Human Mars Lander Must Break New Ground

By Frank Morring, Jr.
Source: Aviation Week & Space Technology
May 20, 2013
Credit: Karl Edquist/ NASA Langley Research Center

For all the attention focused on how hard it will be to keep astronauts alive while they fly from Earth to Mars, the challenge of setting them safely down on the Martian surface will be just as difficult.

Entry-descent-and-landing (EDL) experts who spoke at a Humans To Mars symposium here say the “sky crane” that landed the robotic Curiosity rover on Mars last year will not scale to the huge sizes need for humans. And even if it did, the “seven minutes of terror” controllers at the Jet Propulsion Laboratory experienced at a distance during the first sky-crane landing may be a little too tame for a human mission.

“While the Curiosity rover has been described as a small nuclear-powered car on the surface of Mars, what we're really talking about here today is landing a two-story house, and perhaps landing that two-story house right next to another two-story house that has been autonomously prepositioned and has fuel for the astronauts when they get there,” says Robert Braun, a Georgia Tech space-engineering professor who was NASA's chief technologist.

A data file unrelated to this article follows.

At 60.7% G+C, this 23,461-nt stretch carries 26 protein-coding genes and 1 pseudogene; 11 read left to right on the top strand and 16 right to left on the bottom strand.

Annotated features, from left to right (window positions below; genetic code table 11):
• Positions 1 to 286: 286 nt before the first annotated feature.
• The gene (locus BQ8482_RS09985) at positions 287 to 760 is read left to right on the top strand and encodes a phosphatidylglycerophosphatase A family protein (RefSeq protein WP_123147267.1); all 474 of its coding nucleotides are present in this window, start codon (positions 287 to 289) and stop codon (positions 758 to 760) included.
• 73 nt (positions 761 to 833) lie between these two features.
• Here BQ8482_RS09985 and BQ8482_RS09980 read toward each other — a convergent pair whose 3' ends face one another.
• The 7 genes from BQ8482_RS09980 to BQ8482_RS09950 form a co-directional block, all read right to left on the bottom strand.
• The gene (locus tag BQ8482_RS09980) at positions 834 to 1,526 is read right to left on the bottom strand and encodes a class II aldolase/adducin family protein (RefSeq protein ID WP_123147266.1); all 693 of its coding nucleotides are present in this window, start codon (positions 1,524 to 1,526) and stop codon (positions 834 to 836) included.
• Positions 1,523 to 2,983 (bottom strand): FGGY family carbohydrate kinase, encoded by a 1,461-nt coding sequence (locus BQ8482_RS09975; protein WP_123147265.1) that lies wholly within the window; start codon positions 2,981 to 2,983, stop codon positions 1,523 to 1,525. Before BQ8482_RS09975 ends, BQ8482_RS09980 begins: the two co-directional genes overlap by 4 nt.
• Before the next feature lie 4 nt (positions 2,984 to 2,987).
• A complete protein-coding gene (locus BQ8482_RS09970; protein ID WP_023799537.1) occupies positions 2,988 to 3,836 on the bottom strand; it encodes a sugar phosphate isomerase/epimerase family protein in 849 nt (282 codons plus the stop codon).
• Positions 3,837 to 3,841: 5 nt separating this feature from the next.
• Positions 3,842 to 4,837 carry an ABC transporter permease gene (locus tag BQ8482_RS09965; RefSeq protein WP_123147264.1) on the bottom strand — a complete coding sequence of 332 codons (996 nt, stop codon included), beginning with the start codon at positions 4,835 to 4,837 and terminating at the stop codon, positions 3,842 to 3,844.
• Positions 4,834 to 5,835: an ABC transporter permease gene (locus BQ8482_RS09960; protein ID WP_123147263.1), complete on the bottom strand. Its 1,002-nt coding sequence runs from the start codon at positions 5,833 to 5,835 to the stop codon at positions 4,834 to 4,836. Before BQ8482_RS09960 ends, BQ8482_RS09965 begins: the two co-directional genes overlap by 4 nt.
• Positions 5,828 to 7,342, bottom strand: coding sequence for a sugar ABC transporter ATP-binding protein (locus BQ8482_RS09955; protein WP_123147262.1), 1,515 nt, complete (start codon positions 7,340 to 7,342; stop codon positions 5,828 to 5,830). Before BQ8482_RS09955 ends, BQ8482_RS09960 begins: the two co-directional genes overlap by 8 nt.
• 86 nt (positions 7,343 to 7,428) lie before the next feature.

At a little less than 1 ton, Curiosity and its sky crane hardware required four distinct phases to get to the surface: atmospheric entry using a heat shield to shed hypersonic kinetic energy; parachutes for aerodynamic deceleration to speeds slow enough for propulsive deceleration of the sky-crane platform; and the final touchdown on the rover's wheels via cables lowered from that platform.

“When we got to thinking about very big objects, the size of houses, things like parachutes don't come along for the ride,” says Adam Steltzner, who headed the Curiosity EDL team at Jet Propulsion Laboratory that developed the sky crane approach. “They don't scale. A parachute the size of the Rose Bowl, which is what it would need to be for human exploration, is something that we already know from our experience on Earth, is not practically manageable.”

To land a house-sized cargo carrier or human habitat on Mars, Steltzner says, it probably will be necessary to go directly from hypersonic speeds to propulsive deceleration—essentially firing some kind of rocket to slow down enough to land. And that, the experts say, will be as difficult to accomplish as developing efficient radiation protection, the traditional long pole in the tent for a human trip to Mars.

Kendall Brown, an EDL expert in the Exploration and Mission Systems Office at Marshall Space Flight Center, said a cross-agency study using then-current design reference missions (DRMs) took parachutes entirely out of the landing sequence for a human expedition. Instead, either a rigid or inflatable aerodynamic decelerator would slow the entry vehicles from hypersonic speeds to supersonic speed in the Mach 2.5-3 range. At that point, the EDL system would shift to rocket propulsion for the remainder of the landing. It will not be easy to ignite a set of downward-facing rocket engines as they fly through the Martian atmosphere at three times the speed of sound.

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